While you are reading this, someone will send you a text or a DM or a Slack message. And you’re probably on the hook to deliver a brilliant solution to your boss’ biggest problem by EOD. Never mind everything that’s on your personal calendar.
Fact is, even if you get to the end of every item on your to-do list today, you could have done better.
Not more. Better.
At Lifeblue, we’re always looking for ways to be more creative, more efficient, more useful for our partners and our colleagues. We found some inspiration lately from three big ideas, shared straight from our Slack channels.
Spoiler: We are about to make the case for boredom and learning to let go.
Our Big Ideas
1. Allow yourself to be bored
Social norms tell us that boredom is bad, and as we multitask through our days, technology is an enabler. But our understanding of multitasking may be flawed. Studies have shown that we aren’t really doing multiple things at once; we’re switching from one task to another, depleting neural resources along the way.
In her April 2017 TED Talk (h/t J.D. Busch), Manoush Zomorodi made the case for intentionally being bored sparking the creative process. She consulted neuroscientists and cognitive psychologists, and she learned that when our bodies go on autopilot, our brains get busy, solving nagging problems and connecting seemingly disparate ideas.
“I realized that I was never bored,” said Zomorodi, co-founder of Stable Genius Productions, a media company with a mission to help people navigate personal and global change. “And anyway, don’t only boring people get bored? But then I started to wonder, ‘What actually happens to us when we get bored?’”
2. Get better at prioritizing
Morten Hansen, a management professor at the University of California, Berkeley, found that high achievers often work fewer hours than their counterparts. They’re not lazy; they’re just better at deciding how to spend their time.
In a conversation with Mel Magazine (h/t Caitlin Studley), the author of Great at Work outlined seven traits high performers have in common:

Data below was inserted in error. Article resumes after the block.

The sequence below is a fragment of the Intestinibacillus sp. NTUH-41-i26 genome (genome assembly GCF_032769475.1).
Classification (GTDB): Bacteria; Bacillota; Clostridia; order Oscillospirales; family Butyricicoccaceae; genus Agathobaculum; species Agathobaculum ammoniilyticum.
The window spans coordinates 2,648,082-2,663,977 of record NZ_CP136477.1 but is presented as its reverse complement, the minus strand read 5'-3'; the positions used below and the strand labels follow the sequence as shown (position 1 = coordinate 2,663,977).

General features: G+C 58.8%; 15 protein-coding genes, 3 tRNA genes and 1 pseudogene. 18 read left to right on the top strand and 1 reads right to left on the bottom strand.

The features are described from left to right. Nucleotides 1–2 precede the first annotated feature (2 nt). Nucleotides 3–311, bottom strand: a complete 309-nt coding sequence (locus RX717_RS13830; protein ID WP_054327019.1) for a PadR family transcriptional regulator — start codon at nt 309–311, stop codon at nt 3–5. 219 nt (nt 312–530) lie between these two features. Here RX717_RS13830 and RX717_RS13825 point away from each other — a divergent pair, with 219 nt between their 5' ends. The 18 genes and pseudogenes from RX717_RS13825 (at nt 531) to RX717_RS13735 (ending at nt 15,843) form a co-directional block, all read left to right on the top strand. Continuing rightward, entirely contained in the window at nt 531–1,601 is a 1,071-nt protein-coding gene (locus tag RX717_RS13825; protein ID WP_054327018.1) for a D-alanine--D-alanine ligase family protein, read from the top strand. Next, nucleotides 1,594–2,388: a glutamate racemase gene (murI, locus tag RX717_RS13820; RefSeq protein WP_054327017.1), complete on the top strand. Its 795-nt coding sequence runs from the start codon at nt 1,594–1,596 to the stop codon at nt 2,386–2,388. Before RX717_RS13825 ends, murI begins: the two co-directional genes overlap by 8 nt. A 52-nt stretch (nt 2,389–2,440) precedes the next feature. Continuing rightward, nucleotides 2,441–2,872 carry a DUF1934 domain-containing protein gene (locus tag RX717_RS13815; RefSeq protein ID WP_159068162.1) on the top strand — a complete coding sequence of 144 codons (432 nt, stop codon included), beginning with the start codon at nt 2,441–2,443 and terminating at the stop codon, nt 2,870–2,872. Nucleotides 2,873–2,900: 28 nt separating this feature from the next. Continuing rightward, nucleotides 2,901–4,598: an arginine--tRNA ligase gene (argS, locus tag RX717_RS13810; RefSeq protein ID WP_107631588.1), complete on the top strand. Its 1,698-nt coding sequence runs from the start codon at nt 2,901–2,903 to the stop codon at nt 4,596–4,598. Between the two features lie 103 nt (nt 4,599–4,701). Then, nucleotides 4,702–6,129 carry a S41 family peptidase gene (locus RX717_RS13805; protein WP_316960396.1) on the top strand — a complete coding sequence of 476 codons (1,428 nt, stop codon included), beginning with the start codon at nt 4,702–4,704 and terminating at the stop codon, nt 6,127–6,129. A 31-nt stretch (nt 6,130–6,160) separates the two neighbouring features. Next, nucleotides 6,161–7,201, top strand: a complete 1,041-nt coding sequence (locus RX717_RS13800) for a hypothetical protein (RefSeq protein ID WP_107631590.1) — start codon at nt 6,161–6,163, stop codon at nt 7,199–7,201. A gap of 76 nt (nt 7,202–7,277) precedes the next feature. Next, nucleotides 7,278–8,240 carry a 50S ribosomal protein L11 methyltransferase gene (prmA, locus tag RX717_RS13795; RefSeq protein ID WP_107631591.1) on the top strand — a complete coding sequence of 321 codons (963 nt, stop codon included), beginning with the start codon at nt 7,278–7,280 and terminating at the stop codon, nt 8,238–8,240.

- Focus on only a few tasks
- Create value
- Always trying to learn
- Passion and purpose
- Champion their ideas
- Conduct meetings for only one purpose: to debate and unite
- Don’t over-collaborate
No. 2 on that list speaks to us a great deal. For example, Hansen points out that creating value is different from hitting your goals: “If you’re just meeting goals that people don’t care about, and you’re just checking boxes, it’s only a matter of time before someone says, ‘We don’t need those boxes checked anymore,’ and you’re out of a job.”
3. Be energizing, not energetic
A great paradox exists in our work culture: To go faster, we may need to slow down.
In this Harvard Business Review article (h/t Brian Kowalczyk), executive coach Merete Wedell-Wedellsborg writes that putting our colleagues’ performance ahead of our own is the key to developing what recruiters call “executive maturity.”
“It may seem illogical, but the leap to a new growth curve begins by realizing that the recipe is not to take on more and speed up, but to slow down and let go of some of the issues that have been your driving forces: power, prestige, responsibility, recognition, or face-time.
“The talent phase in our careers tends to be profoundly self-centered, even narcissistic. If you need to move on from the first growth curve in your career, and want to take on more challenges, you need to exchange ego-drive for co-drive.
“Co-drive requires that you momentarily forget yourself — and instead focus on others. The shift involves an understanding that you have already proven yourself.”